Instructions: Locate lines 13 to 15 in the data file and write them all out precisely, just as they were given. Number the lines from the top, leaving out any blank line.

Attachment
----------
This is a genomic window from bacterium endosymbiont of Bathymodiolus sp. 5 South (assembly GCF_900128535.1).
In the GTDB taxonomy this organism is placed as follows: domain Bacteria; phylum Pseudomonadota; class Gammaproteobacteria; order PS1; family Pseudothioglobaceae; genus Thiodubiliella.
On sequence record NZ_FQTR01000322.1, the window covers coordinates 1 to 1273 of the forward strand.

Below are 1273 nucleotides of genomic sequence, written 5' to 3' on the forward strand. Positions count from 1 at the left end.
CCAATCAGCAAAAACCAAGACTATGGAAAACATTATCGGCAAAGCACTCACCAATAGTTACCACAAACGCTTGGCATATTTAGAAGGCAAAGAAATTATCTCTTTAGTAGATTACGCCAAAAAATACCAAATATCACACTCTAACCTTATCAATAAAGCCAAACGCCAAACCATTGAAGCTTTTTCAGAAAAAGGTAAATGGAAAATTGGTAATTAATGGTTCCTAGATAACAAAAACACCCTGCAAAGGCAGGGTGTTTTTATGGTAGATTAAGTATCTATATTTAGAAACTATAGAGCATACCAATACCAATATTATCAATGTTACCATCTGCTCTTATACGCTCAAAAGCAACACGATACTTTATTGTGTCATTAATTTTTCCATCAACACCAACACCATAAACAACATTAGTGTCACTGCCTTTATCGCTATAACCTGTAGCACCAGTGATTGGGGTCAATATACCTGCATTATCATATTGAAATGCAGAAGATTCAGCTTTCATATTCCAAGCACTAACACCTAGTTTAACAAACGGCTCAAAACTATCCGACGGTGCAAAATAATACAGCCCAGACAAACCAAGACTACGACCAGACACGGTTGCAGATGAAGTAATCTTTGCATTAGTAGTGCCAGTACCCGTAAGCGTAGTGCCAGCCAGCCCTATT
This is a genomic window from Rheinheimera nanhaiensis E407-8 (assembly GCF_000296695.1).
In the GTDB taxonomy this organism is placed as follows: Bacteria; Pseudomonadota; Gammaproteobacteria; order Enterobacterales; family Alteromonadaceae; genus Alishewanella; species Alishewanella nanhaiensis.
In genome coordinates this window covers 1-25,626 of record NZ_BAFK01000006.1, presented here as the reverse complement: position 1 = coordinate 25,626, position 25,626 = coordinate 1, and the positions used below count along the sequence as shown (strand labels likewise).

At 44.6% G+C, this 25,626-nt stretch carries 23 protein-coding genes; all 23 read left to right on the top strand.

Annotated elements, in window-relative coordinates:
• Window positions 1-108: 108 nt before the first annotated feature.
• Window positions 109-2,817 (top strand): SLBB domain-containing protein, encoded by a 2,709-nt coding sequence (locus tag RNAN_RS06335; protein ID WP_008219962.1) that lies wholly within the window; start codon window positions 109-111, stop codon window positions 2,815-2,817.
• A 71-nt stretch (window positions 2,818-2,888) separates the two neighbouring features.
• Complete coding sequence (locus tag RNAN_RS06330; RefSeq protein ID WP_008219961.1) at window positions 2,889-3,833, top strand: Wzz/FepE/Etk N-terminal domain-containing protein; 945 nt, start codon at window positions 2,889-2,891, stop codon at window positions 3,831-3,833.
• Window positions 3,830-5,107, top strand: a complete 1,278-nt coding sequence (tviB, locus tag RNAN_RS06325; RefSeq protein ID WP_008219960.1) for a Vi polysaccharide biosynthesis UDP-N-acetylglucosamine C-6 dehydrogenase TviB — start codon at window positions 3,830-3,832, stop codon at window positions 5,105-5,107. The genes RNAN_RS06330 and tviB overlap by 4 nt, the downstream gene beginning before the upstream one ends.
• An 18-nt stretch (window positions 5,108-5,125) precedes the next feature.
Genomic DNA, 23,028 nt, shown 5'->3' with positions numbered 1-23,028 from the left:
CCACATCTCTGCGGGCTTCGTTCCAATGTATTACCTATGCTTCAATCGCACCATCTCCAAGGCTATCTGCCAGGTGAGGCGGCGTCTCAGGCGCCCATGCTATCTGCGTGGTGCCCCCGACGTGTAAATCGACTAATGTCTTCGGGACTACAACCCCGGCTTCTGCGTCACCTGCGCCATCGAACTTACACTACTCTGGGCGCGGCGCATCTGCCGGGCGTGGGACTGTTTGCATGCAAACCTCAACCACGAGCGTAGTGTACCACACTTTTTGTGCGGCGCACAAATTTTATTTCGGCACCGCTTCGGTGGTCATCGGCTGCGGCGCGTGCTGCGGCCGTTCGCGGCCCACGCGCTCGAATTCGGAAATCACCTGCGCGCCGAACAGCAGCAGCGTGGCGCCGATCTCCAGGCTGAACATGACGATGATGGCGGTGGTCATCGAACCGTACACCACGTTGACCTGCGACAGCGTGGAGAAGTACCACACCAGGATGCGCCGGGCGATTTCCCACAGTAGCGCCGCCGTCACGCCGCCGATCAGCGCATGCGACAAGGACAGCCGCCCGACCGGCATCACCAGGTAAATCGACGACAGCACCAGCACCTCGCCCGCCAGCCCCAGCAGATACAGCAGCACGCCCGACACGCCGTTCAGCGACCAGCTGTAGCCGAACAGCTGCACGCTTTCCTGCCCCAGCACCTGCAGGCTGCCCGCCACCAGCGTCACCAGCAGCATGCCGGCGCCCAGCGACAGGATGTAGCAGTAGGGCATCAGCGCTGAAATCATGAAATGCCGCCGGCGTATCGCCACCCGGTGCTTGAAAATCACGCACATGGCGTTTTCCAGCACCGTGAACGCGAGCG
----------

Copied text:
• A 71-nt stretch (window positions 2,818-2,888) separates the two neighbouring features.
• Complete coding sequence (locus tag RNAN_RS06330; RefSeq protein ID WP_008219961.1) at window positions 2,889-3,833, top strand: Wzz/FepE/Etk N-terminal domain-containing protein; 945 nt, start codon at window positions 2,889-2,891, stop codon at window positions 3,831-3,833.
• Window positions 3,830-5,107, top strand: a complete 1,278-nt coding sequence (tviB, locus tag RNAN_RS06325; RefSeq protein ID WP_008219960.1) for a Vi polysaccharide biosynthesis UDP-N-acetylglucosamine C-6 dehydrogenase TviB — start codon at window positions 3,830-3,832, stop codon at window positions 5,105-5,107. The genes RNAN_RS06330 and tviB overlap by 4 nt, the downstream gene beginning before the upstream one ends.